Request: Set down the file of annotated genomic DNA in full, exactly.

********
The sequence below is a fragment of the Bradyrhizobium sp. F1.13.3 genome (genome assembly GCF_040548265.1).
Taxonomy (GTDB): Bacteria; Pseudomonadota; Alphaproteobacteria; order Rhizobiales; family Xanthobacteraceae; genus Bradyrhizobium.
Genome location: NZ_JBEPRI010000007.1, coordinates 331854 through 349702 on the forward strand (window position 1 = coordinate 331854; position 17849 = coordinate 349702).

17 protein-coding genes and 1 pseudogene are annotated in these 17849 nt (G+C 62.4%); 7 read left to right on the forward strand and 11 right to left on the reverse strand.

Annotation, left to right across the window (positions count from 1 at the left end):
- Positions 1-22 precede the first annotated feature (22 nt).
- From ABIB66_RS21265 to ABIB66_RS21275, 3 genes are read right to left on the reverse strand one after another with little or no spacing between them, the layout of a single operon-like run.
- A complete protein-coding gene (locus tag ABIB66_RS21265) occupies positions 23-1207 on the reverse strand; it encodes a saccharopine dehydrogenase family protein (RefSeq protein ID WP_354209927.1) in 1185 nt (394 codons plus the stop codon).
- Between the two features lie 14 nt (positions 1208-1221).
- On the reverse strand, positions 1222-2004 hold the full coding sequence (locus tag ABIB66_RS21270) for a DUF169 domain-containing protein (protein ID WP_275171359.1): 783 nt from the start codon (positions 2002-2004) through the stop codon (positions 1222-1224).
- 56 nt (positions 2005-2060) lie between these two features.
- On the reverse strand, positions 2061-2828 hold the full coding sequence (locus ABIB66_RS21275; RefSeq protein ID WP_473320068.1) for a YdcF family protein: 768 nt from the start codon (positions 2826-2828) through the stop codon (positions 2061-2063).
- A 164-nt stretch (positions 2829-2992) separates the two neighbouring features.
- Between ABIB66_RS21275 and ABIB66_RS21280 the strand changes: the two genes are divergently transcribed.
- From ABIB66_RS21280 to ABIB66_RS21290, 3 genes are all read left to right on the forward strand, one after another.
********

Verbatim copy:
The sequence below is a fragment of the Bradyrhizobium sp. F1.13.3 genome (genome assembly GCF_040548265.1).
Taxonomy (GTDB): Bacteria; Pseudomonadota; Alphaproteobacteria; order Rhizobiales; family Xanthobacteraceae; genus Bradyrhizobium.
Genome location: NZ_JBEPRI010000007.1, coordinates 331854 through 349702 on the forward strand (window position 1 = coordinate 331854; position 17849 = coordinate 349702).

17 protein-coding genes and 1 pseudogene are annotated in these 17849 nt (G+C 62.4%); 7 read left to right on the forward strand and 11 right to left on the reverse strand.

Annotation, left to right across the window (positions count from 1 at the left end):
- Positions 1-22 precede the first annotated feature (22 nt).
- From ABIB66_RS21265 to ABIB66_RS21275, 3 genes are read right to left on the reverse strand one after another with little or no spacing between them, the layout of a single operon-like run.
- A complete protein-coding gene (locus tag ABIB66_RS21265) occupies positions 23-1207 on the reverse strand; it encodes a saccharopine dehydrogenase family protein (RefSeq protein ID WP_354209927.1) in 1185 nt (394 codons plus the stop codon).
- Between the two features lie 14 nt (positions 1208-1221).
- On the reverse strand, positions 1222-2004 hold the full coding sequence (locus tag ABIB66_RS21270) for a DUF169 domain-containing protein (protein ID WP_275171359.1): 783 nt from the start codon (positions 2002-2004) through the stop codon (positions 1222-1224).
- 56 nt (positions 2005-2060) lie between these two features.
- On the reverse strand, positions 2061-2828 hold the full coding sequence (locus ABIB66_RS21275; RefSeq protein ID WP_473320068.1) for a YdcF family protein: 768 nt from the start codon (positions 2826-2828) through the stop codon (positions 2061-2063).
- A 164-nt stretch (positions 2829-2992) separates the two neighbouring features.
- Between ABIB66_RS21275 and ABIB66_RS21280 the strand changes: the two genes are divergently transcribed.
- From ABIB66_RS21280 to ABIB66_RS21290, 3 genes are all read left to right on the forward strand, one after another.